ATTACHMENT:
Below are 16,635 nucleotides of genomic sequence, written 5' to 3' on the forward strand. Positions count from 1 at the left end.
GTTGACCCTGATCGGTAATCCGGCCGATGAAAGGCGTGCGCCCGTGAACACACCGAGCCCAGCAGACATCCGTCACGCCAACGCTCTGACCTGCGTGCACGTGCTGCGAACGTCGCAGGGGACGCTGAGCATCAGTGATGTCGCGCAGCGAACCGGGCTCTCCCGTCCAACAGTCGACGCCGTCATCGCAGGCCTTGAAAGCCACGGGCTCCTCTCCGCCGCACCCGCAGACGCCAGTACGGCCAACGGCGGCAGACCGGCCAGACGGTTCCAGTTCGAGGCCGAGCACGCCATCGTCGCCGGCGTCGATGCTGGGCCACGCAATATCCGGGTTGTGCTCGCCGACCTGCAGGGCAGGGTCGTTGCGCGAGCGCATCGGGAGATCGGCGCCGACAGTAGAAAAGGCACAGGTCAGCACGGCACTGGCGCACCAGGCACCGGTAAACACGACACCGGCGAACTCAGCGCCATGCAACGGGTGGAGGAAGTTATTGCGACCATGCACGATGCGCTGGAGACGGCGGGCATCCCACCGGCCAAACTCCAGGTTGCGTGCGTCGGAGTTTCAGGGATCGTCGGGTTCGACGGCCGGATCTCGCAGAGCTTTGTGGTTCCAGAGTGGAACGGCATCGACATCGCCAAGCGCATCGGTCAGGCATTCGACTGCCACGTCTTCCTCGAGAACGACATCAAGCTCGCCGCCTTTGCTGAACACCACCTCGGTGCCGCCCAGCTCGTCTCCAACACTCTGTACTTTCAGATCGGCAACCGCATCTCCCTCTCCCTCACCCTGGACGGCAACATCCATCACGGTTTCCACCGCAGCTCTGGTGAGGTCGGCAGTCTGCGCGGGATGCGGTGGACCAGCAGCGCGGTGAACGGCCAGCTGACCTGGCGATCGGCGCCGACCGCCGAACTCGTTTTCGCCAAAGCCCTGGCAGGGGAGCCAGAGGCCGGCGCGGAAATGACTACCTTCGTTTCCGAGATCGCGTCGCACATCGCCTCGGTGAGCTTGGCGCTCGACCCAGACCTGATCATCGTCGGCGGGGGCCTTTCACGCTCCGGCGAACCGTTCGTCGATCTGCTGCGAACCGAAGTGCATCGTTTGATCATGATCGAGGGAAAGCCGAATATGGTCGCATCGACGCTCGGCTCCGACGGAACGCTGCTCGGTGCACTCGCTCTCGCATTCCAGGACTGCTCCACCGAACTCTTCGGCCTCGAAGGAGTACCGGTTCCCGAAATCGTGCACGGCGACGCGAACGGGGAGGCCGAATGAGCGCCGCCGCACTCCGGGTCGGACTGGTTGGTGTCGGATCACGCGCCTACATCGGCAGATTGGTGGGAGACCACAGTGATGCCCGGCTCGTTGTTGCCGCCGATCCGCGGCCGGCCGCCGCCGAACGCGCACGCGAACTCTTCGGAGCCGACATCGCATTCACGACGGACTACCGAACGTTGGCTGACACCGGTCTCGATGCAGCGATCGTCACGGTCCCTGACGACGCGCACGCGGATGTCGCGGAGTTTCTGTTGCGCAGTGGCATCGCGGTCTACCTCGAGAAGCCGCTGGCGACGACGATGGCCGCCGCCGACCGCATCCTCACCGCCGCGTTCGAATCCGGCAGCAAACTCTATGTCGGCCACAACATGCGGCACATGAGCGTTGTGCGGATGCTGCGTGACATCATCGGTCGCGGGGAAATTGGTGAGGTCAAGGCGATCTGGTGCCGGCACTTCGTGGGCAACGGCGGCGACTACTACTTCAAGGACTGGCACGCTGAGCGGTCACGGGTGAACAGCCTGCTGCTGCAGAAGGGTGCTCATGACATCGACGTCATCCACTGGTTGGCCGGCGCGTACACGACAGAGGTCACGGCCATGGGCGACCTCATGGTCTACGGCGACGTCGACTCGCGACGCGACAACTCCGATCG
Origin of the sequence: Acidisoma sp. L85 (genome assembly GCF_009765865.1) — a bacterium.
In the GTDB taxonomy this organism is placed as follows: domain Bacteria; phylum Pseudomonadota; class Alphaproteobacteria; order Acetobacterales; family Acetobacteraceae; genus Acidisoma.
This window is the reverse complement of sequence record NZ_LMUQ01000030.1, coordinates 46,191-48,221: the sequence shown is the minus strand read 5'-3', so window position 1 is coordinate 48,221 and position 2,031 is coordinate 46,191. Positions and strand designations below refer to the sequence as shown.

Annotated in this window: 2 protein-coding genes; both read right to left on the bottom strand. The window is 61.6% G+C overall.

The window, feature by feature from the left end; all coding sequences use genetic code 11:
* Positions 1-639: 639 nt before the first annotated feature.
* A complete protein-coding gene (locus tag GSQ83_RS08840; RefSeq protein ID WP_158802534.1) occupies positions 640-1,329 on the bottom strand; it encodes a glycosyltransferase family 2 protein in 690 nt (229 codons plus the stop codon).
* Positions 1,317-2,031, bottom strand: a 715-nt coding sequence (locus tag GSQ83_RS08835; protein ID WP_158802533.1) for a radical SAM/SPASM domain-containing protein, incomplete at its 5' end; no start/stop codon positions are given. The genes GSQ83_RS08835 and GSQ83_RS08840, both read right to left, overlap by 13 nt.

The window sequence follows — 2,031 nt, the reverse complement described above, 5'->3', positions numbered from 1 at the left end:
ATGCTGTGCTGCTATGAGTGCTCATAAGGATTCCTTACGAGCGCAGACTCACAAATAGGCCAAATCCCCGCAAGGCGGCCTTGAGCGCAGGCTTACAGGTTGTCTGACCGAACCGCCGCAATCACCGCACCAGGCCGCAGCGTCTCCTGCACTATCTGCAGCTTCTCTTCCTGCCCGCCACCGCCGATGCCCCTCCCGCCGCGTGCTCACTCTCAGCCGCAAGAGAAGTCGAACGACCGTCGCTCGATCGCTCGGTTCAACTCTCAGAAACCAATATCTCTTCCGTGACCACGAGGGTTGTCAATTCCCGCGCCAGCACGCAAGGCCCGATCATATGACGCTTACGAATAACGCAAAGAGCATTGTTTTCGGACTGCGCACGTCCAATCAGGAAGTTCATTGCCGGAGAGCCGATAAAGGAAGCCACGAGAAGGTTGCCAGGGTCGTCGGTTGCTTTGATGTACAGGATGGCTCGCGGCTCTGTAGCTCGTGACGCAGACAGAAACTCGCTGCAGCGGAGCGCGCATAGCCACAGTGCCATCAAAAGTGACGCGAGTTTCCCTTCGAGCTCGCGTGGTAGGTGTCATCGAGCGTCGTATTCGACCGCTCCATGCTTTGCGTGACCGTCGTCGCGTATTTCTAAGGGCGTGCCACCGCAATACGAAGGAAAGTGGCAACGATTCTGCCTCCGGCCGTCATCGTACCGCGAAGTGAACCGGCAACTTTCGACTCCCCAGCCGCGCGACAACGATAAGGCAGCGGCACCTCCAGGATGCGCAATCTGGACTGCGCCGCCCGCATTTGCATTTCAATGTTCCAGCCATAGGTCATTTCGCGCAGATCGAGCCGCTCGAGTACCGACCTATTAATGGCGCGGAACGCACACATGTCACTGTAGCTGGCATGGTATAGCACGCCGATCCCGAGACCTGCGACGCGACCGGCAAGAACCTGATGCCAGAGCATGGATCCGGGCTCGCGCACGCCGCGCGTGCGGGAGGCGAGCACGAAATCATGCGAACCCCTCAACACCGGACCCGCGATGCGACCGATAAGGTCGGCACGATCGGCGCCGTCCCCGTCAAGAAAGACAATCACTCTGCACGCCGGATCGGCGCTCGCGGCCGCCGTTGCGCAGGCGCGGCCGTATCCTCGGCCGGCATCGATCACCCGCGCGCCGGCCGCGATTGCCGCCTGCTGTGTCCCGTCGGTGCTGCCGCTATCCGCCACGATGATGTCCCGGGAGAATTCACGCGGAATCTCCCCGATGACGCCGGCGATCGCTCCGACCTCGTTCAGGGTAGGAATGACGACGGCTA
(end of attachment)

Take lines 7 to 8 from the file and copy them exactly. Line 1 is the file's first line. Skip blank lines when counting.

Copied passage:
The window, feature by feature from the left end; all coding sequences use genetic code 11:
* Positions 1-639: 639 nt before the first annotated feature.